The articles in this collection are on Korean culture.
This series will provide us the chance to examine the origins of Korea’s distinctive and long-standing traditions, making it beneficial not only for foreign residents of Korea but also for us personally because it allows us to consider our own culture.



We decided it would be fair to start our introduction to Korea’s complex and diverse customs with the subject of childbirth in order to be clear about our aims.

‘Birth-related customs’ may have been shown in Korean historical television dramas.

A golden string is customarily draped over the home’s front door when a child is born in Korea. To protect the newborn child from devils, this cord is hung for 21 days.

It also acted as a reminder that a new baby was living there and a temporary warning to visitors not to enter the home.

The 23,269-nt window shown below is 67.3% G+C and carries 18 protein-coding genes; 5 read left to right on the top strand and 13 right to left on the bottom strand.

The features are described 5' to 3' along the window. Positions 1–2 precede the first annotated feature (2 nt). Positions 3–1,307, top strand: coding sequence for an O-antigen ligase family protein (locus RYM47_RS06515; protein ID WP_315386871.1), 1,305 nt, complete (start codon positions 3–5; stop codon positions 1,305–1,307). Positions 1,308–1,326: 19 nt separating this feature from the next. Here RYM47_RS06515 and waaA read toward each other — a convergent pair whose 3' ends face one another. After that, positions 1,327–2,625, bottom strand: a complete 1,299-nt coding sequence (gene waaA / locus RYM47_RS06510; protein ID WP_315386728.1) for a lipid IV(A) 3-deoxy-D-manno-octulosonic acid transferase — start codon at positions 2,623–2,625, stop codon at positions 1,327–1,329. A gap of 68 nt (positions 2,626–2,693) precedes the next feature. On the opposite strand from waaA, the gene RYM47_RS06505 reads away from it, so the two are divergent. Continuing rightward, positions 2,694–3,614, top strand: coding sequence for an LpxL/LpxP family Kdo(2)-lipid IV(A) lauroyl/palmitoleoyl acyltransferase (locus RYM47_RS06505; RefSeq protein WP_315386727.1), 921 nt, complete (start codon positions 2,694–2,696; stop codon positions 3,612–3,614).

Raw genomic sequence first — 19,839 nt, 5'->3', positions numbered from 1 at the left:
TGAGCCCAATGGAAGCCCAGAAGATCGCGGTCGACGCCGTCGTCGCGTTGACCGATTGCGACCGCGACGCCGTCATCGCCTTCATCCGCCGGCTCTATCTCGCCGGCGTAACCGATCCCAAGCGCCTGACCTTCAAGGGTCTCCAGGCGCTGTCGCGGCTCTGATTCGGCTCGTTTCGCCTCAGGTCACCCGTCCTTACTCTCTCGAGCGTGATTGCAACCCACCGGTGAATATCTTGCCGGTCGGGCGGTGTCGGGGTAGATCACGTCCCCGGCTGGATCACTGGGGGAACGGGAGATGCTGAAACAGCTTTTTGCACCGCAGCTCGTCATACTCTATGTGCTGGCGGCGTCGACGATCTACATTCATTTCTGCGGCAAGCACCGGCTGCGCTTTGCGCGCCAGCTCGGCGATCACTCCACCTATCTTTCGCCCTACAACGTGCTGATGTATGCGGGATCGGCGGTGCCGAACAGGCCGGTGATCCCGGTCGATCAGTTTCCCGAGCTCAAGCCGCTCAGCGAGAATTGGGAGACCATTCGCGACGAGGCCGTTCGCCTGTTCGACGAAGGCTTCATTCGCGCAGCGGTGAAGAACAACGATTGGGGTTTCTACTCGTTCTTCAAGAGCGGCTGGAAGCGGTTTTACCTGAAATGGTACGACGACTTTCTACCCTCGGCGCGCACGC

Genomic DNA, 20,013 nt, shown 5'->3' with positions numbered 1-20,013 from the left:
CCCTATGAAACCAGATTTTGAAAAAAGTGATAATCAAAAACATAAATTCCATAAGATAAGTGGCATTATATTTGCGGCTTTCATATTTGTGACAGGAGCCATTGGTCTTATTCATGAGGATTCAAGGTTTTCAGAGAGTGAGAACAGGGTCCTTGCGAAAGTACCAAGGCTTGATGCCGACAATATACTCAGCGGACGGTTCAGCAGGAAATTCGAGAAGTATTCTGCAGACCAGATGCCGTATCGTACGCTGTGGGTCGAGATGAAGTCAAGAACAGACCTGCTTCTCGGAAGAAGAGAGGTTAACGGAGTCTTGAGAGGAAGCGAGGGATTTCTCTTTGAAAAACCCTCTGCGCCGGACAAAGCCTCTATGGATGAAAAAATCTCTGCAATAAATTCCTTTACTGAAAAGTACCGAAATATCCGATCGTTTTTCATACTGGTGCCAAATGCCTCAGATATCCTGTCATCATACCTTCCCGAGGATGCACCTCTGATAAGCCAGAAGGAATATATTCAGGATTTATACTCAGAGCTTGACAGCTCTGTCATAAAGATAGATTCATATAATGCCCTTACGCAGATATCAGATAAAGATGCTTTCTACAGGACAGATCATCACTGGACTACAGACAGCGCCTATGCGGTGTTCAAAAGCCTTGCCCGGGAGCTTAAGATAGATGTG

Even though medicine was still in its infancy when this practice first emerged, our ancestors had the good sense to keep others away in order to protect the baby’s health. The fact that you may determine the sex of the baby by what is hanging from the cord is another amusing feature of it.

To announce the birth of a male baby, pine branches, charcoal, and red chili peppers would be placed on the cord; for a girl baby, only pine branches and charcoal would be hanged. These days, the majority of babies are delivered in hospitals, therefore this age-old tradition is hardly observed.

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